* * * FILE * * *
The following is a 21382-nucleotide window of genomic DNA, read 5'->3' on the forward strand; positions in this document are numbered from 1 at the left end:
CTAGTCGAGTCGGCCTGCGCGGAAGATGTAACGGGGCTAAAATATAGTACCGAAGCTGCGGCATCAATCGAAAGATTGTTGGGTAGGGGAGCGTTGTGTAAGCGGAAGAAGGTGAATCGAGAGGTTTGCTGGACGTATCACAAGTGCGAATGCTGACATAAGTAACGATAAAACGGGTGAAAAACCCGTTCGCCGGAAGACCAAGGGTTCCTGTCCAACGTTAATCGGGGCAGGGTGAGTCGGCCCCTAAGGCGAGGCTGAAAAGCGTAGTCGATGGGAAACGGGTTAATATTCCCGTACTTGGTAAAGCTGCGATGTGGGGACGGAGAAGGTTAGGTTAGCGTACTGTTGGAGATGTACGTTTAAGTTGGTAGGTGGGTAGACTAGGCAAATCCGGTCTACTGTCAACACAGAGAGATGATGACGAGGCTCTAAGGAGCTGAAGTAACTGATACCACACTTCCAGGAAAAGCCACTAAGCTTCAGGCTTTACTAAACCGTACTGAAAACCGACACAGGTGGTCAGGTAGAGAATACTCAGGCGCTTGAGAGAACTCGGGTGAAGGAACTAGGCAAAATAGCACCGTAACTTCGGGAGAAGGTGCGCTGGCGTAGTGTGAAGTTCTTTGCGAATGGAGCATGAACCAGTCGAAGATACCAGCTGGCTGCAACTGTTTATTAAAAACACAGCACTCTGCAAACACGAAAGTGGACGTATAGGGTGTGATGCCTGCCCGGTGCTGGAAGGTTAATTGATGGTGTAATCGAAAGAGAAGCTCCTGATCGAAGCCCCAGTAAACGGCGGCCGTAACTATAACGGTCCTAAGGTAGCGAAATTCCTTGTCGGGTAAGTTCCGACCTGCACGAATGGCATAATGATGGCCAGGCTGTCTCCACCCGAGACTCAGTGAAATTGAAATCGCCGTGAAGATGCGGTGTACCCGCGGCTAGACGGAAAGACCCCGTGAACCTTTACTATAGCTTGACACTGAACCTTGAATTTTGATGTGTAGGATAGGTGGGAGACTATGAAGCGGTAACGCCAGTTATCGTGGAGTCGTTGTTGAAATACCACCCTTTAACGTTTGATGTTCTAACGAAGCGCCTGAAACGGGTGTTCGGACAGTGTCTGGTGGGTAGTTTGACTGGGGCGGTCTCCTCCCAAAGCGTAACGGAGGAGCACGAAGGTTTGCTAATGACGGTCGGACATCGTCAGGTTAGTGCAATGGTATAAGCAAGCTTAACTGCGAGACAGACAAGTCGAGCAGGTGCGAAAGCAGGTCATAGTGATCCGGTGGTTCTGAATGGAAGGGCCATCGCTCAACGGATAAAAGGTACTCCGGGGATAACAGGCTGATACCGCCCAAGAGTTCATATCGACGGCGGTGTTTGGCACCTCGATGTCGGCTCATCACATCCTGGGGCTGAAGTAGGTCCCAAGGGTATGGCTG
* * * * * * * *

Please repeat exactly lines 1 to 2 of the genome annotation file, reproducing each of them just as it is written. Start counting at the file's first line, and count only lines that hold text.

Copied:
The following is a 21382-nucleotide window of genomic DNA, read 5'->3' on the forward strand; positions in this document are numbered from 1 at the left end:
CTAGTCGAGTCGGCCTGCGCGGAAGATGTAACGGGGCTAAAATATAGTACCGAAGCTGCGGCATCAATCGAAAGATTGTTGGGTAGGGGAGCGTTGTGTAAGCGGAAGAAGGTGAATCGAGAGGTTTGCTGGACGTATCACAAGTGCGAATGCTGACATAAGTAACGATAAAACGGGTGAAAAACCCGTTCGCCGGAAGACCAAGGGTTCCTGTCCAACGTTAATCGGGGCAGGGTGAGTCGGCCCCTAAGGCGAGGCTGAAAAGCGTAGTCGATGGGAAACGGGTTAATATTCCCGTACTTGGTAAAGCTGCGATGTGGGGACGGAGAAGGTTAGGTTAGCGTACTGTTGGAGATGTACGTTTAAGTTGGTAGGTGGGTAGACTAGGCAAATCCGGTCTACTGTCAACACAGAGAGATGATGACGAGGCTCTAAGGAGCTGAAGTAACTGATACCACACTTCCAGGAAAAGCCACTAAGCTTCAGGCTTTACTAAACCGTACTGAAAACCGACACAGGTGGTCAGGTAGAGAATACTCAGGCGCTTGAGAGAACTCGGGTGAAGGAACTAGGCAAAATAGCACCGTAACTTCGGGAGAAGGTGCGCTGGCGTAGTGTGAAGTTCTTTGCGAATGGAGCATGAACCAGTCGAAGATACCAGCTGGCTGCAACTGTTTATTAAAAACACAGCACTCTGCAAACACGAAAGTGGACGTATAGGGTGTGATGCCTGCCCGGTGCTGGAAGGTTAATTGATGGTGTAATCGAAAGAGAAGCTCCTGATCGAAGCCCCAGTAAACGGCGGCCGTAACTATAACGGTCCTAAGGTAGCGAAATTCCTTGTCGGGTAAGTTCCGACCTGCACGAATGGCATAATGATGGCCAGGCTGTCTCCACCCGAGACTCAGTGAAATTGAAATCGCCGTGAAGATGCGGTGTACCCGCGGCTAGACGGAAAGACCCCGTGAACCTTTACTATAGCTTGACACTGAACCTTGAATTTTGATGTGTAGGATAGGTGGGAGACTATGAAGCGGTAACGCCAGTTATCGTGGAGTCGTTGTTGAAATACCACCCTTTAACGTTTGATGTTCTAACGAAGCGCCTGAAACGGGTGTTCGGACAGTGTCTGGTGGGTAGTTTGACTGGGGCGGTCTCCTCCCAAAGCGTAACGGAGGAGCACGAAGGTTTGCTAATGACGGTCGGACATCGTCAGGTTAGTGCAATGGTATAAGCAAGCTTAACTGCGAGACAGACAAGTCGAGCAGGTGCGAAAGCAGGTCATAGTGATCCGGTGGTTCTGAATGGAAGGGCCATCGCTCAACGGATAAAAGGTACTCCGGGGATAACAGGCTGATACCGCCCAAGAGTTCATATCGACGGCGGTGTTTGGCACCTCGATGTCGGCTCATCACATCCTGGGGCTGAAGTAGGTCCCAAGGGTATGGCTG